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Honduras Santa Elena Catracha Ernesto Vasquez update

by badbeard2 4. May 2016 19:31

We are out of stock of the Ernesto Vasquez's fabled coffee, our Central american fave, source of all the goodness in the Badbeard's Milk Stout making the rounds on the Portland tap scene. Word today from Royal Coffee that arrival for the fantastic (cupped a pre-ship sample...super chocolatey!) microlot 2016 will be mid-July. We got the whole 14 bags of it! Can't wait here....

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Coffee News | The Grind

Badbeard's Coffee Milk Stout on tap locally!

by badbeard2 9. April 2016 11:05

Market of Choice in Beaverton has a neat tap bar with beer and wine pours and growler-filling. Our Coffee Milk Stout, produced with Unicorn Brewing's Jason Webb and formulator John Lovegrove, is in the beer rotation as of this week. Filled some growlers yesterday, go get some! ABV 6.7, 19 IBU. Unicorn's fermenter brewing batch #2, we'll be adding the new crop Ernesto Vasquez Santa Elena microlot in a couple of weeks and for the foreseeable future...a formidable coffee and excellent companion to an awesome beer. As pictured here, ask for tap #7

Coffee beer @ MOC.jpg (2.34 mb)

Coming arrival of new crop Honduras from Ernesto Vasquez, Mayra Orellana-Powell speaks!

by badbeard2 9. April 2016 10:46

Got word this week from Mayra Orellana-Powell, marketing manager of our esteemed partners/importers Royal Coffee, that our fave producer, Ernesto Vasquez (farm "El Durazno Melocoton") of the Catracha Coffee Project in Santa Elena, Honduras, produced an excellent lot and it will be making its way here soon. Fantastic coffee...the one we used to produce a coffee beer with collaboration of Jason Webb of Portland's Unicorn Brewing....chocolatey, lively acidity, banana leaf, vanilla. Can't wait! This coffee will make it into our offering sheet as well as the next production run of Badbeard's Coffee Stout, which is currently on tap at the Beaverton Market of Choice.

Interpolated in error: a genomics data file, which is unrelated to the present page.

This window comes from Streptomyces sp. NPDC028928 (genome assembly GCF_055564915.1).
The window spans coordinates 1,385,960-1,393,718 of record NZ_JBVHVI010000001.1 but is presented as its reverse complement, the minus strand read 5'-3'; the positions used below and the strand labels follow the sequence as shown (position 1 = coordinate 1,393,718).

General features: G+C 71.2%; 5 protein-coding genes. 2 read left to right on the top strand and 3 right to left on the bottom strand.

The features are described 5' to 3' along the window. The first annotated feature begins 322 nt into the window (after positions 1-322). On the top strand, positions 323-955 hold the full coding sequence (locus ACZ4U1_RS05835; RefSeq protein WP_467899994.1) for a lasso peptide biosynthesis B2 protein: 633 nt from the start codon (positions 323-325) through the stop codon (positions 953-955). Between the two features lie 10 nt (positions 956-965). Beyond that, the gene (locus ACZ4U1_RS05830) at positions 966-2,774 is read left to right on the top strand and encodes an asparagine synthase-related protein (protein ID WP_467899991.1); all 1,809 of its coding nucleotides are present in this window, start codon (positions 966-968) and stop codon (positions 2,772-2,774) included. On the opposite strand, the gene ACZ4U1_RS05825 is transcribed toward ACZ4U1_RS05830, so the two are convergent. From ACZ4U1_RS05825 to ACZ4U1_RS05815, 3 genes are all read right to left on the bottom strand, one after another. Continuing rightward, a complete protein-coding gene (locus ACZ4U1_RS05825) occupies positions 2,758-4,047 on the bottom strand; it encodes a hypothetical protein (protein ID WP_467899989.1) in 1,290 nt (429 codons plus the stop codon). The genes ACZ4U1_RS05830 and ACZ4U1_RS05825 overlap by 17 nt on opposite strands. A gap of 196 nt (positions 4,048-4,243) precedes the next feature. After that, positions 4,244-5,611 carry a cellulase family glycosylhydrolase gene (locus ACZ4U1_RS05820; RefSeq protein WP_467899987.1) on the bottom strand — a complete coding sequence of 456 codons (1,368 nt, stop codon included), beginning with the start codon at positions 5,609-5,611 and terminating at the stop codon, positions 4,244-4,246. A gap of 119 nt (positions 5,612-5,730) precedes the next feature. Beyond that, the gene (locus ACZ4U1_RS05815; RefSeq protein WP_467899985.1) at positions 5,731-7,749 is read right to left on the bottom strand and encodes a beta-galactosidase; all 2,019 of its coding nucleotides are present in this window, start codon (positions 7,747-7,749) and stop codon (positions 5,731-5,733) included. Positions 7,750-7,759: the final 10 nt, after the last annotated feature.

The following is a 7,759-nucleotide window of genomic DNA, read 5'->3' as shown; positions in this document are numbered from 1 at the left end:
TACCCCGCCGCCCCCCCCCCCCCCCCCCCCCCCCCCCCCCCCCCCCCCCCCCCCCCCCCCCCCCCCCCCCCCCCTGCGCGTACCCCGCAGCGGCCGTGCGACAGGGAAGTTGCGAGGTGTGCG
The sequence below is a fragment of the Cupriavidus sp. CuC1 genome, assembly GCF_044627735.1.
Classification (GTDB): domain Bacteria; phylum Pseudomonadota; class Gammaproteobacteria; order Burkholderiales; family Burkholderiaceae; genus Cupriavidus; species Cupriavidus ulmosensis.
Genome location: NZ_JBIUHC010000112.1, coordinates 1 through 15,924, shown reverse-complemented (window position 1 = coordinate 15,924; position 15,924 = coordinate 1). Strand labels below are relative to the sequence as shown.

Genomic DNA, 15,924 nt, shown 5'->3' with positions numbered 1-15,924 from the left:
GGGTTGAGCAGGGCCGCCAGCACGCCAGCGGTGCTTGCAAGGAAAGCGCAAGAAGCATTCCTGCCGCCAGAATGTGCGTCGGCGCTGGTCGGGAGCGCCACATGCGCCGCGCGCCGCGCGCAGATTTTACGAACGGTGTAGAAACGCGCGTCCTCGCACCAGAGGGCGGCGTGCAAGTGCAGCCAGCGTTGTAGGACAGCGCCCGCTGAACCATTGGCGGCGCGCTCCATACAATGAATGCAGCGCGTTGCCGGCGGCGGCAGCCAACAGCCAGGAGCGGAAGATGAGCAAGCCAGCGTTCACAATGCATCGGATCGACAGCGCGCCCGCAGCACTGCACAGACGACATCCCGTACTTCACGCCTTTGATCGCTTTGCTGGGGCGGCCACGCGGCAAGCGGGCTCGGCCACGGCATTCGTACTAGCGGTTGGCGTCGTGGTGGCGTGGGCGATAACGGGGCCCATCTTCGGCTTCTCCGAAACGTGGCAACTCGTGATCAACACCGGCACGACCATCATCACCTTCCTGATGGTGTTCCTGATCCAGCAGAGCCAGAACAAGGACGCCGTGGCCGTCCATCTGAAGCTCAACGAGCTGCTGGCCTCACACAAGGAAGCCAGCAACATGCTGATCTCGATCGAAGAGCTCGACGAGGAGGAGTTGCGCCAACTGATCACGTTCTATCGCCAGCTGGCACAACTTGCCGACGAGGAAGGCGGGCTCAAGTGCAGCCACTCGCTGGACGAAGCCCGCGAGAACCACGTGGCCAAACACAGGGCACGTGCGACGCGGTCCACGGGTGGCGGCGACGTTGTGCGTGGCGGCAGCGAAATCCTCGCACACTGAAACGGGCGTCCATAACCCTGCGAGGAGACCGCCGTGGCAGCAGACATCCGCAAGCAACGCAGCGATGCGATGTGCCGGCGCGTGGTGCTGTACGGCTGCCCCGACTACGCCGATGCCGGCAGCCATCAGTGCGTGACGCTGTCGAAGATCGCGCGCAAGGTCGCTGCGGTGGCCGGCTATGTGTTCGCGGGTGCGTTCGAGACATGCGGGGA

Mayra is doing amazing things...REAL "eco-activism" for her hometown community of Santa she is addressing an SCAA assembly. Thanks Mayra and husband Lowell Powell and all the besties at Royal!

Coffee beers extravaganza in Portland Saturday March 12!

by badbeard2 9. March 2016 07:47

The presence of our Honduras Santa Elena Catracha "Ernesto Vasquez" is going to be in evidence on Saturday March 12 at the Baker's Dozen coffee beers/donuts/coffee event held at Culmination Brewing in NE Portland. Excited! Brewers John Lovegrove and Jason Webb of Unicorn have done an excellent job jacking up thier Milk Stout with this prized, chocolatey coffee! A preview here from last night's pre-show promo and tasting of some of the offerings.

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Updates and info on our partners in Honduras, Catracha Coffees

by badbeard2 1. March 2016 10:00

Harvest is underway in lovely Santa Elena, Honduras, from whence some of the best Central American coffees we've tasted and offered in recent years. Can't wait to get our grubby little roaster hands on the new offerings in May when they make their way to the West Coast thru Royal Coffee. Posting here the recent update/report from Royal's boots on the ground...

Visiting Santa Elena & Many of the CatrachaFarms By Kevin Stark